Diaphragm Pacing 

Updated: Jan 22, 2018
Author: Shabir Bhimji, MD, PhD; Chief Editor: Zab Mosenifar, MD, FACP, FCCP 

Overview

Background

The history of pacing the diaphragm is not new. The earliest record of phrenic stimulation for the treatment of asphyxia was reported in 1783. In the mid-1850s, French neurologists also proposed such an idea, but it was Hugo Wilhelm von Ziemssen who performed the first diaphragmatic pacing on a young female patient who had asphyxiated on charcoal vapor. Several decades later, Duchenne also commended the benefits of diaphragmatic stimulation. Diaphragmatic stimulation did not gain any momentum because of the crude nature of surgery and lack of appropriate anesthesia. The technique was revived about a century later by Sarnoff and colleagues at Harvard, where they paced the phrenic nerve in dogs. Later, they applied the technique to a young child with complete respiratory paralysis following an intracranial aneurysm rupture. However, the true beginnings of diaphragmatic pacing started in the 1860s and 70s. The father of modern diaphragm pacing is Dr William W L Glenn from Yale University, who showed that the technique was not only practical but could be used clinically for the treatment for several medical disorders. With advances in technology, more refined and flexible electrodes were developed, and the thoracoscopic method of implantation became practical.[1, 2, 3, 4, 5]

There are 3 commercially available devices that can stimulate the diaphragm—namely, the Synapse Biomedical NeuRx; the Mark IV Breathing Pacemaker, made by Avery Biomedical Devices; and the Atrotech OY's Atrostim PNS. The Avery and the Synapse devices are available in the United States, and the Atrotech device is available only in Europe. The Synapse NeuRx DPS received FDA approval in 2011 for humanitarian use in patients 21 years or older with amyotrophic lateral sclerosis (ALS), and the cost may not be reimbursed by Medicaid or Medicare services. The Avery  Mark IV Breathing Pacemaker received full premarket approval by the FDA in 1987 and is reimbursed by Medicaid and Medicare services. A key difference between the two is that the Mark IV Breathing Pacemaker stimulates the phrenic nerve and the NeuRx DPS stimulates the diaphragm.[6, 7]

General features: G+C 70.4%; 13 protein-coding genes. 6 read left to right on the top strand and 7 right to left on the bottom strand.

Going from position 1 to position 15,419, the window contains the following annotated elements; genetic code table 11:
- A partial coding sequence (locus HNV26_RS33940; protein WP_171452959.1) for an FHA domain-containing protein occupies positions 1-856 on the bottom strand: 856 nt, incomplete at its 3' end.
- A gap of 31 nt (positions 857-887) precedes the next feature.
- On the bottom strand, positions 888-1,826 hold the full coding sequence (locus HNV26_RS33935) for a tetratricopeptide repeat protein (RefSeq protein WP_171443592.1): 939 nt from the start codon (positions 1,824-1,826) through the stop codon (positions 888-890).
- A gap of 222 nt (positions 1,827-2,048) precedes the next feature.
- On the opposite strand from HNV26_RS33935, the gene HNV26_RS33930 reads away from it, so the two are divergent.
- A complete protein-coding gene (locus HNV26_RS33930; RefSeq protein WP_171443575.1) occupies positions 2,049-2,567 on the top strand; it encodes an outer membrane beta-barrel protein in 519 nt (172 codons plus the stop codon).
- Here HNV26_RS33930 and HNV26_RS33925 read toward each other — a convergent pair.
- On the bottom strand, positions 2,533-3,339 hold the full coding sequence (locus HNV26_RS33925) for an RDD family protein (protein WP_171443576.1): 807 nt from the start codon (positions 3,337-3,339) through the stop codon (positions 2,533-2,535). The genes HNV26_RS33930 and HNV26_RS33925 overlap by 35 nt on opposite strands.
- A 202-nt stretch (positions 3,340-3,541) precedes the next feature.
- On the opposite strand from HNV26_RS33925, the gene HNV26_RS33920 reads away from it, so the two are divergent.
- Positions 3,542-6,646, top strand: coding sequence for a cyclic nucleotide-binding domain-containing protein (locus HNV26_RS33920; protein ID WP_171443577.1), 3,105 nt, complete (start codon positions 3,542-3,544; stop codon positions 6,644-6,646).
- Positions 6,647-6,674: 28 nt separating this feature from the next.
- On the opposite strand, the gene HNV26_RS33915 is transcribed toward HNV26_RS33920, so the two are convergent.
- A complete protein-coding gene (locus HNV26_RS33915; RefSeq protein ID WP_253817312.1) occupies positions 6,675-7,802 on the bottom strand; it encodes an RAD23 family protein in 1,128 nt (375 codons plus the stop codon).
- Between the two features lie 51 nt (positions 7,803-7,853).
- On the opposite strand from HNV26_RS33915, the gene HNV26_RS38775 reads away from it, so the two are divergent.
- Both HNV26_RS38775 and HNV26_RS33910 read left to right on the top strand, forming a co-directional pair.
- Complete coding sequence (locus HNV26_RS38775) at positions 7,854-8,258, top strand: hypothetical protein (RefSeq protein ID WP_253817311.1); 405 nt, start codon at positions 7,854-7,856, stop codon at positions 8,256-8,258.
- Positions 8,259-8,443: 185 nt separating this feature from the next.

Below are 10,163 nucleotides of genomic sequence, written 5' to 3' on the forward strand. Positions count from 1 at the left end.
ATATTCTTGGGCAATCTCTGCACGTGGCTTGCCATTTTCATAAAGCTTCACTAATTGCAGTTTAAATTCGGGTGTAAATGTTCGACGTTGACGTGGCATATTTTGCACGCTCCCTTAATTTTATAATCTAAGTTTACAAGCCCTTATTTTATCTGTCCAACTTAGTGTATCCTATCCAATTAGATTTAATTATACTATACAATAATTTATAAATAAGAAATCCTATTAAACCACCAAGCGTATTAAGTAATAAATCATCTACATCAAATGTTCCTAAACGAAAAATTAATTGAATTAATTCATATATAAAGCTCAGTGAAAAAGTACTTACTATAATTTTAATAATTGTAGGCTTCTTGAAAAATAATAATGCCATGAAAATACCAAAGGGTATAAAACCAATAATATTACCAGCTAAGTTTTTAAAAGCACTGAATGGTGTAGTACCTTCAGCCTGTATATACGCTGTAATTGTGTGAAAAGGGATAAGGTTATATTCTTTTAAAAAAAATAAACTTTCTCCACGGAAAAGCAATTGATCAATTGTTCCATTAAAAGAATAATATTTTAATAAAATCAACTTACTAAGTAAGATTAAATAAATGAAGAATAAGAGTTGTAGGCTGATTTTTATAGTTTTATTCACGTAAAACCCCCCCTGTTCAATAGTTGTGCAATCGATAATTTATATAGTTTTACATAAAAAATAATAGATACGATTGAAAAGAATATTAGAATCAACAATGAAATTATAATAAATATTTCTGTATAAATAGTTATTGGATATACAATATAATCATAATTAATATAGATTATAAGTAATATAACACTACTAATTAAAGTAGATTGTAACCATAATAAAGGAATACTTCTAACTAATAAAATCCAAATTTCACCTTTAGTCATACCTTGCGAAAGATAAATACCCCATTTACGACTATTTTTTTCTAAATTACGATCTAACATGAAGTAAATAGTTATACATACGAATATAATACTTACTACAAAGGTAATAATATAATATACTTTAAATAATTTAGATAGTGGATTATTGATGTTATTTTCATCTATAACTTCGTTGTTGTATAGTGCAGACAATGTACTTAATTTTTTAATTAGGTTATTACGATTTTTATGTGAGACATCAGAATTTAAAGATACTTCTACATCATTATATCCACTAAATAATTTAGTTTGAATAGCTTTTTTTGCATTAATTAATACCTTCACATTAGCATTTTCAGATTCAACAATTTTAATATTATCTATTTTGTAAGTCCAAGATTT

Currently, several clinical centers offer diaphragm pacing for selected patients.[1, 2, 8, 9, 3, 4]

All currently available systems involve an external transmitter and an implanted receiver, but fully implantable diaphragmatic pacing systems are being developed. The current pacing systems are more affordable and easier to place than the earlier systems.[5, 10]

Diaphragmatic pacing should be considered in the following patients: 

  • Those with apnea from a central cause (the CNS lesion must be higher than C2,C3 because the phrenic nerve originates from the anterior horns of C3-5.
  • Patients with amyotrophic lateral sclerosis and polio
  • Patients with upper cervical spine injury
  • Patients with basilar meningitis or brainstem infarction
  • Patients with central sleep apnea

Indications and Contraindications

Diaphragm pacing is performed to provide ventilatory support in 2 main clinical scenarios:

  • Central alveolar ventilation, or what is better known as sleep apnea

  • High spinal cord paralysis in which the drive for respiration is still present but the injury to the spinal cord prevents stimulation from the phrenic nerves

These 2 conditions account for most cases of diaphragm pacing.[11, 12, 13]

Another, albeit rare, use of diaphragm pacing is to treat patients with intractable hiccups.[14] The remaining group of patients in whom diaphragm pacing has been used consists of those with severe COPD. In these individuals, the hypoxic stimulation is diminished by administration of any amount of oxygen.[15]

Diaphragm pacing is contraindicated for patients in whom the phrenic nerve is not functional. Such patients include those with severe traumatic injury to the nerve, those with nerve tumors, and most of those with neuropathies. In addition, diaphragm pacing is contraindicated for patients with conditions in which the diaphragm itself is not functional.

Technical Considerations

Compared with positive-pressure ventilation, diaphragm pacing has a number of advantages. One major advantage is that it allows a greater degree of independence. With diaphragm pacing, the patient is no longer isolated in a room, attached to a mechanical ventilator with an uncomfortable tube down the upper airways. Patients with central hypoventilation may be able to ambulate, go to work, travel, and perform most daily living activities. Portable diaphragmatic pacemakers are available that can be used for ambulatory monitoring of heart rate and rhythm.